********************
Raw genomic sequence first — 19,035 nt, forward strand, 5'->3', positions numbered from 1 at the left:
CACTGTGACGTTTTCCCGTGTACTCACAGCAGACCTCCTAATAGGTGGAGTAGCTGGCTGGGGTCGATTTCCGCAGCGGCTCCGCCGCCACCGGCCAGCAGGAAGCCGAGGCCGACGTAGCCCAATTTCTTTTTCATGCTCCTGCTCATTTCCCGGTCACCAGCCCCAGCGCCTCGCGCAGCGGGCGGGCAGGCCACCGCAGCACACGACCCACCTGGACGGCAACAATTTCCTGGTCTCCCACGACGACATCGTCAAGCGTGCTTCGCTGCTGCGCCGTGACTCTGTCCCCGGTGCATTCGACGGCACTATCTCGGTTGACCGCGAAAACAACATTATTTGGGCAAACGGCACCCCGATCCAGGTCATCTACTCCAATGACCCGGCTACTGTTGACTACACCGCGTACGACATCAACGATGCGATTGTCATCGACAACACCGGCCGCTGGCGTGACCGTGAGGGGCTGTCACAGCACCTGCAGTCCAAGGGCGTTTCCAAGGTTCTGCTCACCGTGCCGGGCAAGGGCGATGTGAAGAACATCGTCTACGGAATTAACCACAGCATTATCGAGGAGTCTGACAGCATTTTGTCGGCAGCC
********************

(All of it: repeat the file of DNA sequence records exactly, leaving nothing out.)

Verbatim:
Raw genomic sequence first — 19,035 nt, forward strand, 5'->3', positions numbered from 1 at the left:
CACTGTGACGTTTTCCCGTGTACTCACAGCAGACCTCCTAATAGGTGGAGTAGCTGGCTGGGGTCGATTTCCGCAGCGGCTCCGCCGCCACCGGCCAGCAGGAAGCCGAGGCCGACGTAGCCCAATTTCTTTTTCATGCTCCTGCTCATTTCCCGGTCACCAGCCCCAGCGCCTCGCGCAGCGGGCGGGCAGGCCACCGCAGCACACGACCCACCTGGACGGCAACAATTTCCTGGTCTCCCACGACGACATCGTCAAGCGTGCTTCGCTGCTGCGCCGTGACTCTGTCCCCGGTGCATTCGACGGCACTATCTCGGTTGACCGCGAAAACAACATTATTTGGGCAAACGGCACCCCGATCCAGGTCATCTACTCCAATGACCCGGCTACTGTTGACTACACCGCGTACGACATCAACGATGCGATTGTCATCGACAACACCGGCCGCTGGCGTGACCGTGAGGGGCTGTCACAGCACCTGCAGTCCAAGGGCGTTTCCAAGGTTCTGCTCACCGTGCCGGGCAAGGGCGATGTGAAGAACATCGTCTACGGAATTAACCACAGCATTATCGAGGAGTCTGACAGCATTTTGTCGGCAGCC